Efficacy of Positive Psychology Interventions to Increase Well-Being: Examining the Role of Dispositional Mindfulness
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There is increasing evidence that positive interventions enhance well-being, although benefits for individuals will partly depend on the congruence between their unique characteristics and the requirements of an intervention. In this study, dispositional mindfulness was examined as a potential moderator of the efficacy of two interventions: three good things and best possible selves. These interventions were expected to increase positive affect and mental well-being and decrease negative affect, and it was hypothesised that participants high on mindfulness would benefit most. In an online randomised controlled trial, 211 participants (159 women, 52 men, M age = 34.00 years) completed baseline measures of well-being and mindfulness, and were randomly assigned into a 7-day intervention or a no-activity control group. Results from 73 participants who completed Time 2 indicated that best possible selves significantly lowered negative affect, with a medium effect size. Follow-up data from 37 participants 2 weeks later indicated that for participants with lower initial mindfulness, those allocated to the best possible selves group experienced increased positive affect, with a large effect size. Motivation to do the assigned intervention was strongly and positively associated with practice, and both motivation and frequency were strongly related to increased mental well-being. These results provide additional support for the efficacy of the best possible selves intervention and indicate that it can be beneficial for individuals with low levels of dispositional mindfulness.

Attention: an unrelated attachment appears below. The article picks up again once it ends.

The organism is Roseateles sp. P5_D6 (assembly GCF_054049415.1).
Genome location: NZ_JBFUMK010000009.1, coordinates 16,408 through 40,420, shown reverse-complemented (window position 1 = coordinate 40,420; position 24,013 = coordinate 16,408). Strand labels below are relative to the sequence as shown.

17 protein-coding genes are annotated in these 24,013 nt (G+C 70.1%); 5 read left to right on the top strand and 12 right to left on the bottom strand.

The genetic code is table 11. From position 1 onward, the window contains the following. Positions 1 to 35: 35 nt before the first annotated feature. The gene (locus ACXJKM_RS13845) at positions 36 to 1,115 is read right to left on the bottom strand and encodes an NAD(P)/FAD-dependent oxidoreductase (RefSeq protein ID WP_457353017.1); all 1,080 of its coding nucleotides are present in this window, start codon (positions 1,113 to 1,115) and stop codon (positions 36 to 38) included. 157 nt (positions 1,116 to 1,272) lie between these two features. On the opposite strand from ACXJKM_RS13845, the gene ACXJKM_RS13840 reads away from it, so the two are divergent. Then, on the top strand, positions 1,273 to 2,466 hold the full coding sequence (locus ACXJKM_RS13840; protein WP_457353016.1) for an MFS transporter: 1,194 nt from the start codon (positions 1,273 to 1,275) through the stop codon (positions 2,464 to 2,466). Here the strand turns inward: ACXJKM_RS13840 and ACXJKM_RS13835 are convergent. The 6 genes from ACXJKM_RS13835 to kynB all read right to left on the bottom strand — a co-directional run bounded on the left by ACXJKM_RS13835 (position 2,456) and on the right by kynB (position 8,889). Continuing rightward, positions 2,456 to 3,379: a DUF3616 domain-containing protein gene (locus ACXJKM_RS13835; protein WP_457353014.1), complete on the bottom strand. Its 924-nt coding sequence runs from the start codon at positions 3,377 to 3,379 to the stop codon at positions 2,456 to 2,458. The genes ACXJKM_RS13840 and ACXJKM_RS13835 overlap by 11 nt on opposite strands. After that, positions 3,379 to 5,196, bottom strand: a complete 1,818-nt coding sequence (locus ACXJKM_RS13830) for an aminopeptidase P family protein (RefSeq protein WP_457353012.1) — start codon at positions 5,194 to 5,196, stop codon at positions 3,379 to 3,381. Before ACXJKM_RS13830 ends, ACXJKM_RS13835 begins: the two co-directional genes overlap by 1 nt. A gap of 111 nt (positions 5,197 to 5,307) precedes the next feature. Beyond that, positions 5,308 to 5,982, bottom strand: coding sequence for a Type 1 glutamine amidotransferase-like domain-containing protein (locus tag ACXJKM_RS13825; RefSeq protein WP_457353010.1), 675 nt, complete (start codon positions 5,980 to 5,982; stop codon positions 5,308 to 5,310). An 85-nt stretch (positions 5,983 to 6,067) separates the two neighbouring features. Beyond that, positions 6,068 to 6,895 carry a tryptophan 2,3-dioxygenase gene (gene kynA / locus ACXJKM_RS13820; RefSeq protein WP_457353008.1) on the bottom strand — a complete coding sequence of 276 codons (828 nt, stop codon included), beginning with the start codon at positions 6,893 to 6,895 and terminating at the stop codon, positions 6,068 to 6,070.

KeywordsBest possible selves Three good things Positive interventions Positive psychology Motivation Well-being Dispositional mindfulness
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